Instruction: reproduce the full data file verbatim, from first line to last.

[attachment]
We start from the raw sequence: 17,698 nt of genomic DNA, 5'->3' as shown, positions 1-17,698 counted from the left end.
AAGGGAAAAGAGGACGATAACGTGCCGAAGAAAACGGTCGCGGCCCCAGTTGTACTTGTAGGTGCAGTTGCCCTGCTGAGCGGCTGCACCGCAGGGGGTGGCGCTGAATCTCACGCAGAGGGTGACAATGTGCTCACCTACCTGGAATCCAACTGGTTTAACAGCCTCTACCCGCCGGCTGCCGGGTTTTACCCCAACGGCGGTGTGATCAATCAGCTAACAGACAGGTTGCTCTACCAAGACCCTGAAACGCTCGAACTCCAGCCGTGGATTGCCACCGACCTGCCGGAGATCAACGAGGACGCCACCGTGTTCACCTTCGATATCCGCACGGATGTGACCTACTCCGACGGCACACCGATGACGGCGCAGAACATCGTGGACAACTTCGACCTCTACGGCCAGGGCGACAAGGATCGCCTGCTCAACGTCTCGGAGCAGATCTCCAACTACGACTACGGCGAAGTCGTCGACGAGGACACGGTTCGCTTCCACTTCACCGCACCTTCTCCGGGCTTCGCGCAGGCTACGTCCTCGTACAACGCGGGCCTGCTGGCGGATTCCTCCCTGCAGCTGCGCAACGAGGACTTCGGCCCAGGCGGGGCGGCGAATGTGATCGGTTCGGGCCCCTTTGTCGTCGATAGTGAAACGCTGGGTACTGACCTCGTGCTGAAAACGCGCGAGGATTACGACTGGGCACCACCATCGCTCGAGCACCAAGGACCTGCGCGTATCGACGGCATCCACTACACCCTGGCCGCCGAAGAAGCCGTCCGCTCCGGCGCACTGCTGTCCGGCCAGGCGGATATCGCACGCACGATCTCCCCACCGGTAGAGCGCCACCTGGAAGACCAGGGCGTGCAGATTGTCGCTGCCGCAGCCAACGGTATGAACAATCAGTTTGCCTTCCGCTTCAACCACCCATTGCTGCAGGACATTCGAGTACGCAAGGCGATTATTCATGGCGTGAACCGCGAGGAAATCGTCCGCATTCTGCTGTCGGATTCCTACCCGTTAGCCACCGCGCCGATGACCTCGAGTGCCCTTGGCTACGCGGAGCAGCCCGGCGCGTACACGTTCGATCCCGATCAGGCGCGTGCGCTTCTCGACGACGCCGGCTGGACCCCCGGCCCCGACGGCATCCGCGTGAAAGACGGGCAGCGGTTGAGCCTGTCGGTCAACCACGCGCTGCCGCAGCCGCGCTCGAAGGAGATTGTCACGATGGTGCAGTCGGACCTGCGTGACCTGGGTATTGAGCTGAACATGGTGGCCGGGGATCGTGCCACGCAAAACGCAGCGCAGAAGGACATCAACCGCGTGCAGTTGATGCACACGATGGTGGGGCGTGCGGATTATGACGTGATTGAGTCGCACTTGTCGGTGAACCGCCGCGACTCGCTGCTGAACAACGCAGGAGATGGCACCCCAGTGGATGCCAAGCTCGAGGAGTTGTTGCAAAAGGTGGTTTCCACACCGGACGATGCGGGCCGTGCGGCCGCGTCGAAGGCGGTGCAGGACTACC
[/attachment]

We start from the raw sequence: 17,698 nt of genomic DNA, 5'->3' as shown, positions 1-17,698 counted from the left end.
AAGGGAAAAGAGGACGATAACGTGCCGAAGAAAACGGTCGCGGCCCCAGTTGTACTTGTAGGTGCAGTTGCCCTGCTGAGCGGCTGCACCGCAGGGGGTGGCGCTGAATCTCACGCAGAGGGTGACAATGTGCTCACCTACCTGGAATCCAACTGGTTTAACAGCCTCTACCCGCCGGCTGCCGGGTTTTACCCCAACGGCGGTGTGATCAATCAGCTAACAGACAGGTTGCTCTACCAAGACCCTGAAACGCTCGAACTCCAGCCGTGGATTGCCACCGACCTGCCGGAGATCAACGAGGACGCCACCGTGTTCACCTTCGATATCCGCACGGATGTGACCTACTCCGACGGCACACCGATGACGGCGCAGAACATCGTGGACAACTTCGACCTCTACGGCCAGGGCGACAAGGATCGCCTGCTCAACGTCTCGGAGCAGATCTCCAACTACGACTACGGCGAAGTCGTCGACGAGGACACGGTTCGCTTCCACTTCACCGCACCTTCTCCGGGCTTCGCGCAGGCTACGTCCTCGTACAACGCGGGCCTGCTGGCGGATTCCTCCCTGCAGCTGCGCAACGAGGACTTCGGCCCAGGCGGGGCGGCGAATGTGATCGGTTCGGGCCCCTTTGTCGTCGATAGTGAAACGCTGGGTACTGACCTCGTGCTGAAAACGCGCGAGGATTACGACTGGGCACCACCATCGCTCGAGCACCAAGGACCTGCGCGTATCGACGGCATCCACTACACCCTGGCCGCCGAAGAAGCCGTCCGCTCCGGCGCACTGCTGTCCGGCCAGGCGGATATCGCACGCACGATCTCCCCACCGGTAGAGCGCCACCTGGAAGACCAGGGCGTGCAGATTGTCGCTGCCGCAGCCAACGGTATGAACAATCAGTTTGCCTTCCGCTTCAACCACCCATTGCTGCAGGACATTCGAGTACGCAAGGCGATTATTCATGGCGTGAACCGCGAGGAAATCGTCCGCATTCTGCTGTCGGATTCCTACCCGTTAGCCACCGCGCCGATGACCTCGAGTGCCCTTGGCTACGCGGAGCAGCCCGGCGCGTACACGTTCGATCCCGATCAGGCGCGTGCGCTTCTCGACGACGCCGGCTGGACCCCCGGCCCCGACGGCATCCGCGTGAAAGACGGGCAGCGGTTGAGCCTGTCGGTCAACCACGCGCTGCCGCAGCCGCGCTCGAAGGAGATTGTCACGATGGTGCAGTCGGACCTGCGTGACCTGGGTATTGAGCTGAACATGGTGGCCGGGGATCGTGCCACGCAAAACGCAGCGCAGAAGGACATCAACCGCGTGCAGTTGATGCACACGATGGTGGGGCGTGCGGATTATGACGTGATTGAGTCGCACTTGTCGGTGAACCGCCGCGACTCGCTGCTGAACAACGCAGGAGATGGCACCCCAGTGGATGCCAAGCTCGAGGAGTTGTTGCAAAAGGTGGTTTCCACACCGGACGATGCGGGCCGTGCGGCCGCGTCGAAGGCGGTGCAGGACTACC